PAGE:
A comprehensive bill to tackle increasing crimes committed by youngsters between 16-18 years of age like the Delhi gangrape case and to ensure proper care and protection of needy children, was introduced in the Lok Sabha on Tuesday.
The Juvenile Justice (Care and Protection of Children) Bill, 2014, introduced by Women and Child Development Minister Maneka Gandhi, also proposes to repeal the law enacted in 2000 and provides for care and protection of children, their rehabilitation and offences committed against children, among other things.
The changes in the law come against the backdrop of outrage over the lighter punishment of three years in a reform home given to a minor convicted in the December 16, 2012 Delhi gangrape case.
Increasing cases of crimes committed by children aged 16-18 years in recent years makes it evident that the current provisions and system under the Juvenile Justice Act of 2000 “are ill equipped to tackle child offenders in this age group,” the statement of objects and reasons of the Bill said.
It also said that the data of the National Crime Records Bureau established that crimes by children in this age group have increased “especially in certain categories of heinous offences.”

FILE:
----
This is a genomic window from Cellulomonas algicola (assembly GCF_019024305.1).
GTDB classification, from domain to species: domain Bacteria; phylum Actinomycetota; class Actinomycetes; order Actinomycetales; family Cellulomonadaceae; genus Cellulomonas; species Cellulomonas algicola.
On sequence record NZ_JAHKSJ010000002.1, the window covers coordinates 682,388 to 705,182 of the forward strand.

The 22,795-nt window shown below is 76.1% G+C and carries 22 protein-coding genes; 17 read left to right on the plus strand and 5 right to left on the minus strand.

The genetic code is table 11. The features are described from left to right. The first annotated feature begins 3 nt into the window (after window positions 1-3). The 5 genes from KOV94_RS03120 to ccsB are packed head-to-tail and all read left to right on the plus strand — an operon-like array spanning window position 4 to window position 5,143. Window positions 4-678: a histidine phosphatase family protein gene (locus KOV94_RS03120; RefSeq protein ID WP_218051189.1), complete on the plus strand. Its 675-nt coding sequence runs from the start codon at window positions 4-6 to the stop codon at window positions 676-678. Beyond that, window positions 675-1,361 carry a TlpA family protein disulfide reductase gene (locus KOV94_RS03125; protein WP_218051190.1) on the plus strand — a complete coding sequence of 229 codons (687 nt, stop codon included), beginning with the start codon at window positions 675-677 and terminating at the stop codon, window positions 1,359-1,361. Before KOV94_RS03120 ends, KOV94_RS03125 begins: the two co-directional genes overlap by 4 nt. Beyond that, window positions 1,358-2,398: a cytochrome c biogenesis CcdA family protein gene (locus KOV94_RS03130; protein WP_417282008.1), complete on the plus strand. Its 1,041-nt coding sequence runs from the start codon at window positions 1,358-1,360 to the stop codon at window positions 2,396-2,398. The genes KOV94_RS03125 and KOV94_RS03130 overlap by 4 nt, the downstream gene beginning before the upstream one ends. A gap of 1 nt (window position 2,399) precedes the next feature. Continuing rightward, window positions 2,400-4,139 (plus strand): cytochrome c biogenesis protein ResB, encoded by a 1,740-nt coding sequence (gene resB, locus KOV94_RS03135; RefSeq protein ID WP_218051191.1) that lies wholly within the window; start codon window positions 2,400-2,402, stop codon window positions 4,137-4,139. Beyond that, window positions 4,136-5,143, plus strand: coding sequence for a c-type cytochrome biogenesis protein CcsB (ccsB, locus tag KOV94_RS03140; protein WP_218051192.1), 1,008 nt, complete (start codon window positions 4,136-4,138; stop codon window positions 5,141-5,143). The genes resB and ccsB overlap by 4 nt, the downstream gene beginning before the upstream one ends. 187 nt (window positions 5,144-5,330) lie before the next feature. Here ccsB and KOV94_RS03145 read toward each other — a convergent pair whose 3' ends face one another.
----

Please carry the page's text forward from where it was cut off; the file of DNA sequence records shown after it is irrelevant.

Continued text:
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Numerous changes were required in the existing law to address this, it said and proposed to repeal the 2000 Act and re-enact a comprehensive legislation, which would also provide general principles of care and protection of children.
It also proposes to empower the Juvenile Justice Board to decide whether a juvenile above 16 years involved in heinous crimes such as rape is to be sent to a observation home or tried in a regular court.
However, according to the Bill, in no case the juvenile involved in a heinous crime would be sentenced to death or life imprisonment either when tried under the provisions of JJ Act or under the provisions of IPC.
The Bill also lays down procedures in case of children in need of care and protection, their rehabilitation and social re-integration measures, adoption of orphans, abandoned and surrendered children and offences committed against them.
It includes facilitating faster adoption of children and setting up foster care homes.